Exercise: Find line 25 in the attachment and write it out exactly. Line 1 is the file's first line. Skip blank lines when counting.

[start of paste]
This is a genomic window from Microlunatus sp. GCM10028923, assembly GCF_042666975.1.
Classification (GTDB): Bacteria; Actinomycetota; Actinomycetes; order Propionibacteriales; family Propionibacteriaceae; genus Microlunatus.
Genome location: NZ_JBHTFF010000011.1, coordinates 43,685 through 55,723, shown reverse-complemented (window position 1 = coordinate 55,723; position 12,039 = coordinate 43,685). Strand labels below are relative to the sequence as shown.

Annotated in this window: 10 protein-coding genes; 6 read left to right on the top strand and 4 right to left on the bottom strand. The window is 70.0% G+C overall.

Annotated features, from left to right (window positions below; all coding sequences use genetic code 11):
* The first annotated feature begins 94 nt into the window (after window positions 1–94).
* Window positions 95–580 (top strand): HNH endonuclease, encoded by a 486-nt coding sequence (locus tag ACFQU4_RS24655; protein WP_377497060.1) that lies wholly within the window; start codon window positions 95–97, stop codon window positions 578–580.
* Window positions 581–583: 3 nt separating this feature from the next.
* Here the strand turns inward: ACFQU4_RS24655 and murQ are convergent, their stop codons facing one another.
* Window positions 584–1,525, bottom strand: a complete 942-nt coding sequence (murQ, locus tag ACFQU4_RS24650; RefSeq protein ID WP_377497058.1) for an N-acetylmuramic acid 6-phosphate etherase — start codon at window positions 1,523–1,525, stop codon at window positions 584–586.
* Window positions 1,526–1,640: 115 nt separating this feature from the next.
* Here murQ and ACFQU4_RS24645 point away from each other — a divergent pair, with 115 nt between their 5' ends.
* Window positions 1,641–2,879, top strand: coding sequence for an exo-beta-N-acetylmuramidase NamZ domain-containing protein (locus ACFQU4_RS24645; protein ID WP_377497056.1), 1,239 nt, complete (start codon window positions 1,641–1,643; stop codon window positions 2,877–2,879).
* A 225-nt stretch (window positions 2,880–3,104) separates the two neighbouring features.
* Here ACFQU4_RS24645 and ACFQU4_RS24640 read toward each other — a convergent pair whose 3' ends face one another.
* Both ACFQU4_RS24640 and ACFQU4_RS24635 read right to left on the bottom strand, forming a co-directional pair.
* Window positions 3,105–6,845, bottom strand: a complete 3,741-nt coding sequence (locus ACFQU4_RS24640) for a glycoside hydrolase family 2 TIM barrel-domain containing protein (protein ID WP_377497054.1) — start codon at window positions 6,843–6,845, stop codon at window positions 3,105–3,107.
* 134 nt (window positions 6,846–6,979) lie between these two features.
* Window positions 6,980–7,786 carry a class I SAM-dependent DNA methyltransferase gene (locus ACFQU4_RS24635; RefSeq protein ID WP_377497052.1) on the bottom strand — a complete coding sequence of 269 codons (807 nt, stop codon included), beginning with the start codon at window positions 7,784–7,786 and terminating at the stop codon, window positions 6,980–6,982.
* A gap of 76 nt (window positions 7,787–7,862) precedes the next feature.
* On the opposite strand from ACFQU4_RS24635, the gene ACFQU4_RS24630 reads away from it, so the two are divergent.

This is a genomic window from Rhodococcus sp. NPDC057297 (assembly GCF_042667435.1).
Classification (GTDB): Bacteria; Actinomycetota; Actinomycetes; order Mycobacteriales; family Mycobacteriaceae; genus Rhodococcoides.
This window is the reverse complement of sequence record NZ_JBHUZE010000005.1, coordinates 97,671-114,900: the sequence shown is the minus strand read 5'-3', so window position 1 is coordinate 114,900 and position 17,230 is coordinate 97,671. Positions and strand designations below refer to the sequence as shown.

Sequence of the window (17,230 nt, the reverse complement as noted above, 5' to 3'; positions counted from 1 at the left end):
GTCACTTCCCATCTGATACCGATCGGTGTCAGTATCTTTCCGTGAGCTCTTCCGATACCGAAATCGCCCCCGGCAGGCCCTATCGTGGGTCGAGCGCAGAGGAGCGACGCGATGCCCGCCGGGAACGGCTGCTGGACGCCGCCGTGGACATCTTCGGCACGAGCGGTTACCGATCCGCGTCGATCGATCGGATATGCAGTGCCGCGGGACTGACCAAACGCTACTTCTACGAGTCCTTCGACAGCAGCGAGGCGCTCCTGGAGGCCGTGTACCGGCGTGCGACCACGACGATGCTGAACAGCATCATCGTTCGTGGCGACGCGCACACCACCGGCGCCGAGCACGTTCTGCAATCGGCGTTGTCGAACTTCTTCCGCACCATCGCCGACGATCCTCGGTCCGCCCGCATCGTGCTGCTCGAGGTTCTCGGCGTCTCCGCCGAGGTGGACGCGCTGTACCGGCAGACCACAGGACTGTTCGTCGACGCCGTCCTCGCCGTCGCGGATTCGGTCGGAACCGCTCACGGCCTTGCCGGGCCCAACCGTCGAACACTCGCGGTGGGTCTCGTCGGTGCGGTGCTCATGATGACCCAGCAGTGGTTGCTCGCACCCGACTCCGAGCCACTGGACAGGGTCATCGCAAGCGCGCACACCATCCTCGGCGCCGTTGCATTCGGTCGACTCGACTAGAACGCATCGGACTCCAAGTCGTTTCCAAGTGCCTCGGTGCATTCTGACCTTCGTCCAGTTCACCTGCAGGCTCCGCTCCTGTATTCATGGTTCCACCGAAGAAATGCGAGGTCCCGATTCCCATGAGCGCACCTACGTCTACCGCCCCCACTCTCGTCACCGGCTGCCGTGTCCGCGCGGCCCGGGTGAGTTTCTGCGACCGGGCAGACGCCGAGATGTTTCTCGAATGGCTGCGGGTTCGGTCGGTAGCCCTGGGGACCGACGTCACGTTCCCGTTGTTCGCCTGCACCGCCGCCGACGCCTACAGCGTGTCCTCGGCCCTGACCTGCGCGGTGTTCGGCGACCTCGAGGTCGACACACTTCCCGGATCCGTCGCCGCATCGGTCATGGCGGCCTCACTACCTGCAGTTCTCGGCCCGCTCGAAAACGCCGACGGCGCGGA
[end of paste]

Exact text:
Sequence of the window (17,230 nt, the reverse complement as noted above, 5' to 3'; positions counted from 1 at the left end):